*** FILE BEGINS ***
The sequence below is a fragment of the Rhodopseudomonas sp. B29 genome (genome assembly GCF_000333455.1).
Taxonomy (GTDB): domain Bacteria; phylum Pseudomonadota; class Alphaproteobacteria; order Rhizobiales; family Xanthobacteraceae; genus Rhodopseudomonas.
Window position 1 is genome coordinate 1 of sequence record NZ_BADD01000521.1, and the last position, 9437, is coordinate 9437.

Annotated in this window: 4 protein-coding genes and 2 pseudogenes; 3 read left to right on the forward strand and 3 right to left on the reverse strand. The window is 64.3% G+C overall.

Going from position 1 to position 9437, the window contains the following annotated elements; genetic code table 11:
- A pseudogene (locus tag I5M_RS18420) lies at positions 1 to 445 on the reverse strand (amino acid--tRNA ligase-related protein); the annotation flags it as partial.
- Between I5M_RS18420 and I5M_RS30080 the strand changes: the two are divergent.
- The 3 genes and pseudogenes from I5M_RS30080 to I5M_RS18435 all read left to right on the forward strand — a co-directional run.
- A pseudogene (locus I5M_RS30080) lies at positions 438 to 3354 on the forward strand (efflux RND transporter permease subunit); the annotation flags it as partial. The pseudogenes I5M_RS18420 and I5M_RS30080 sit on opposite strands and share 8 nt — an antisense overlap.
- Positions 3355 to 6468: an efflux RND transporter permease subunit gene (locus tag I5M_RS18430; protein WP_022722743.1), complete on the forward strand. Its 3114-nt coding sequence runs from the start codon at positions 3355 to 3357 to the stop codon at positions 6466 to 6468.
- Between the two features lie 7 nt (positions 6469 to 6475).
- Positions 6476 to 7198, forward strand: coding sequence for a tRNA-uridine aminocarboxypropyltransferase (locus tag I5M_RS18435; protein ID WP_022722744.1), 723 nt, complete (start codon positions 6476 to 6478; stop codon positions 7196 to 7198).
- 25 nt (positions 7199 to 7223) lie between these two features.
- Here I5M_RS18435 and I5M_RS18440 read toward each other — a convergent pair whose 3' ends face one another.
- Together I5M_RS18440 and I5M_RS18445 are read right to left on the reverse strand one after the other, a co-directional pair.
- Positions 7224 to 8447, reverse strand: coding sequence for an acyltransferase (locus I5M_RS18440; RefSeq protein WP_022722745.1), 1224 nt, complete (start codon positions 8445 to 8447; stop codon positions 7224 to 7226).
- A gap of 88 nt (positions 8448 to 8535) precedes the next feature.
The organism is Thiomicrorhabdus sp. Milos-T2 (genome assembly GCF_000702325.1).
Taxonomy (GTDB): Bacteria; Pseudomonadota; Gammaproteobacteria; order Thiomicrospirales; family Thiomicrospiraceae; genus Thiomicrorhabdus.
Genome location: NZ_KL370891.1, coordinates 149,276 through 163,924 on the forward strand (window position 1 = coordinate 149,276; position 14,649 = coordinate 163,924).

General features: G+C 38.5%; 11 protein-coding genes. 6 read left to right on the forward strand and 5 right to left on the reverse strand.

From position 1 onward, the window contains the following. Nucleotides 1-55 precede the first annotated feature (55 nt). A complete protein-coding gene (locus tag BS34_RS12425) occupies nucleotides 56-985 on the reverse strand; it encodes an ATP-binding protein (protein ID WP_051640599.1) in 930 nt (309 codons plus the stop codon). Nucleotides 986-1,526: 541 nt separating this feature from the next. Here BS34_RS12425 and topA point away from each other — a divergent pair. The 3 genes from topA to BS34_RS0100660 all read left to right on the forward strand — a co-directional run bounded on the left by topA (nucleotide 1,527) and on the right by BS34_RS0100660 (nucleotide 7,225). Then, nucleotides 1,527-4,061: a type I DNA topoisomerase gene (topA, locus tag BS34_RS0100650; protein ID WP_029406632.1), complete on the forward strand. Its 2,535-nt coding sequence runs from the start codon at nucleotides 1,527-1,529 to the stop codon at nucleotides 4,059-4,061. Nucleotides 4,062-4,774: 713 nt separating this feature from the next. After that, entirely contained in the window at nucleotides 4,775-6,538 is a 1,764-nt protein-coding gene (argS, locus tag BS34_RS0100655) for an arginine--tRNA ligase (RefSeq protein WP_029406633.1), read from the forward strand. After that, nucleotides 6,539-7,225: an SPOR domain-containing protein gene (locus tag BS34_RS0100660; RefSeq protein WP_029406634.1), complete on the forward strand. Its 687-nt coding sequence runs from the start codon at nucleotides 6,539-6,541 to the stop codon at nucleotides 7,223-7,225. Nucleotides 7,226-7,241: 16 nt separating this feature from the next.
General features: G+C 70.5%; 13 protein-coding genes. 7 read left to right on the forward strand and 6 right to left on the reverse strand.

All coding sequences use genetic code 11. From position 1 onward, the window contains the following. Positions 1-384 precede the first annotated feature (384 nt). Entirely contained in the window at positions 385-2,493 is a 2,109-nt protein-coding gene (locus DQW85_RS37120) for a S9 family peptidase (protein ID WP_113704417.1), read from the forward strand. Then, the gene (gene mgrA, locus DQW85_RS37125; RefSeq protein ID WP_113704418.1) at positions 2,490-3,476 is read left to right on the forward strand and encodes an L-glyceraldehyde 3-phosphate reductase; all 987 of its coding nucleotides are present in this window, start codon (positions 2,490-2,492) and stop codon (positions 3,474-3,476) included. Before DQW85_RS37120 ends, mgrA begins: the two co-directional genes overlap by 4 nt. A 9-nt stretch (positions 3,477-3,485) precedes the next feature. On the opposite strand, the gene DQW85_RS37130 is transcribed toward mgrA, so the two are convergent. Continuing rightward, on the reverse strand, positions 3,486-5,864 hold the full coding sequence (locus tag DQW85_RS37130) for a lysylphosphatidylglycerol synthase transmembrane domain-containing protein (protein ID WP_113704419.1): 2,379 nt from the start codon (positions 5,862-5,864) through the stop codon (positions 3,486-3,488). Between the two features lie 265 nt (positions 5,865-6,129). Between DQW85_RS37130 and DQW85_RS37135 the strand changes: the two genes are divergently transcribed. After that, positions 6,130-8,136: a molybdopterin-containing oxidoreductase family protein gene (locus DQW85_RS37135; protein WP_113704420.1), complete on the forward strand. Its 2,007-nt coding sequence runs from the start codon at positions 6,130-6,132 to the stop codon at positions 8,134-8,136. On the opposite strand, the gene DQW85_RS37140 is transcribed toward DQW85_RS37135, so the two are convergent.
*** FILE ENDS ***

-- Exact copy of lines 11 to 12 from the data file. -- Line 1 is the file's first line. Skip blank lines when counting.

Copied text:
- Between the two features lie 7 nt (positions 6469 to 6475).
- Positions 6476 to 7198, forward strand: coding sequence for a tRNA-uridine aminocarboxypropyltransferase (locus tag I5M_RS18435; protein ID WP_022722744.1), 723 nt, complete (start codon positions 6476 to 6478; stop codon positions 7196 to 7198).